Trevor Bayne, the 20-year-old surprise winner of this year's Daytona 500 event in February, is to miss this weekend's All-Star competition at Charlotte Motor Speedway.

The All-Star exhibition race is one of the NASCAR season's biggest and most prestigious events, and Bayne qualified to run in it for the first time with his Daytona victory.

Missing the All-Star event will be a huge blow for the young driver, and will startle many pundits who had been confidently assuming that Bayne would be back on active duty this weekend for Wood Brothers in the Sprint Cup class, and for Roush Fenway in the Nationwide Series.

"Although we would like for Trevor to be on the track this weekend, we want to make sure that he is fully back to prime condition before he goes out to compete with the best drivers in the world," said Roush Fenway president Steve Newmark.

The decision to withhold Bayne for a fourth week will heighten speculation about the severity and the underlying cause of Bayne's mystery illness, which was originally assumed to be a spider or insect bite that caused Bayne's arm to swell up early in April and which saw him in hospital for a day.

However, a recurrence of symptoms of nausea, fatigue and vision impairment toward the end of last month led to the Roush Fenway team deciding to send Bayne for tests at the prestigious Mayo Clinic in Minnesota, where he was admitted and stayed for a week of tests and observation. Team owner Jack Roush had previously recuperated at the same facility in 2010 after losing vision in his left eye following a plane crash.

At the time of Bayne's release from hospital, doctors said that the nausea and fatigue had lessened while he was in the hospital, and the vision impairment was responding well to medication but that "further assessments will be made over the next couple of weeks."

Clearly the vision impairment is a critical matter for the driver of a vehicle running at speeds approaching 200 mph, and it's thought that this factor is the key determinant in deciding whether Bayne could return this weekend. "His symptoms have improved tremendously, but we're still not all the way back to where we want to be," said Newmark.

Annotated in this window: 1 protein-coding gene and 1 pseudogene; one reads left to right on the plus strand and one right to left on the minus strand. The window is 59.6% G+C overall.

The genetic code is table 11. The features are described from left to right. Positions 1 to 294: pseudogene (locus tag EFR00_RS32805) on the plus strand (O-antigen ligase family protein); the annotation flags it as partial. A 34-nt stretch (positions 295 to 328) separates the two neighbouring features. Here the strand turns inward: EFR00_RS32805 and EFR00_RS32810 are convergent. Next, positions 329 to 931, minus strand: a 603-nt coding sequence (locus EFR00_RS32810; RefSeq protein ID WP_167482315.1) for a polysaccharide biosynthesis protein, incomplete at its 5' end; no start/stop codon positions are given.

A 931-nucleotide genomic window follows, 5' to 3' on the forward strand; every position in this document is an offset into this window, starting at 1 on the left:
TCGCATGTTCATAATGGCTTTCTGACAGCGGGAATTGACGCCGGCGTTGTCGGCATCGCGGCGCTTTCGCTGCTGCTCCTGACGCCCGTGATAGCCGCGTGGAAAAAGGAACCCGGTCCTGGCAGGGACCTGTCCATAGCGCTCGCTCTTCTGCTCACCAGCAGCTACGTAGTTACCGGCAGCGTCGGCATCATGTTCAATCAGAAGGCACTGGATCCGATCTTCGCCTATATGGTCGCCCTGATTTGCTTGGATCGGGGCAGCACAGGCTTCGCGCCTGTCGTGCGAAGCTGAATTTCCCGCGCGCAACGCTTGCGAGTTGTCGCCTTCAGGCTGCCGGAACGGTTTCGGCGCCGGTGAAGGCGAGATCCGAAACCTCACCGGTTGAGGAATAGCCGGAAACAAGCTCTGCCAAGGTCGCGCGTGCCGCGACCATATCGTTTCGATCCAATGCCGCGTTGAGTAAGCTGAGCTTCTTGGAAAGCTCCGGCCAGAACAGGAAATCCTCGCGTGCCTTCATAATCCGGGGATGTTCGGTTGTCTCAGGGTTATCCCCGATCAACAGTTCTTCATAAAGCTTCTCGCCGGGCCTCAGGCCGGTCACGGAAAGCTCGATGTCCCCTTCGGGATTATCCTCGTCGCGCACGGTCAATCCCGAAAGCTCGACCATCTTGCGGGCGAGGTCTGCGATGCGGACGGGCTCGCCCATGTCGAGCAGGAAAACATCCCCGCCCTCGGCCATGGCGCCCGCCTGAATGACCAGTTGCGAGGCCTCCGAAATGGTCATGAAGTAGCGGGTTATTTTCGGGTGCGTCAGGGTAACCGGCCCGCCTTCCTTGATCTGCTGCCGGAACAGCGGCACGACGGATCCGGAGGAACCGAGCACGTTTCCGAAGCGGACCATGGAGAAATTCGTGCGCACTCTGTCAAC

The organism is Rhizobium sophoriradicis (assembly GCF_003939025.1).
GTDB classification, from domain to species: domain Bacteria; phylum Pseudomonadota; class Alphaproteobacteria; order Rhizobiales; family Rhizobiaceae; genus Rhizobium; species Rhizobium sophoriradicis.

The Roush Fenway/Wood Brothers statement made no mention of whether they expected Bayne to return for next week's Top Gear 300 Nationwide race at Charlotte on May 28, or when (or if) he is likely to return to the Sprint Cup. However, that omission is more likely to be to avoid raising any further false hopes for a quick return, after previous optimistic statements have repeatedly ended in disappointment for Bayne and his many fans.

Newmark cited the tests and enforced rest as some of the reasons behind the team's decision to bench Bayne this weekend.

"With that disruption in his schedule, he has not been able to take part in our daily training activities and he's going to need a little more time to get acclimated to the strenuous demands of a NASCAR racing schedule," Newmark explained. "Obviously we would love to have him back out on the track, but we are not prepared to do that until we are sure that he's 100 percent."

Unusually, Roush Fenway have decided not to replace Bayne at the Nationwide Series race at Iowa, and have said that they will not be running the #16 at all at the John Deere Dealers 250 at Iowa Speedway on Sunday.

In the first two Nationwide races for which he was absent, Bayne's seat was taken by 18-year-old Roush Fenway development driver Chris Buescher, who finished a solid 17th place in both races. The #16 was taken over by Kevin Swindell, 17-year-old son of Sprint Car legend Sammy Swindell, for last week's race at Dover International Speedway, but Swindell's race ended early when he was involved in an accident with Alex Kennedy, for which Kennedy was subsequently summoned to the NASCAR hauler.

Less surprisingly, Wood Brothers have also announced that they will not run a replacement for Bayne at the All-Star event at Charlotte - although the team has said that they do still intend to participate in the Pit Crew Challenge on Thursday evening.

Although the press announcement stressed that this is a joint decision between Roush Fenway and Wood Brothers, in fact Bayne is first and foremost a Roush driver and is released to Wood Brothers by arrangement.

"We knew all along that there was not a timetable for his return," said Eddie Wood, co-owner of Wood Brothers Racing. "We knew it would be a process and we continue to work towards his return. Trevor really wants to be back, and we remain hopeful that we'll have him competing again soon."



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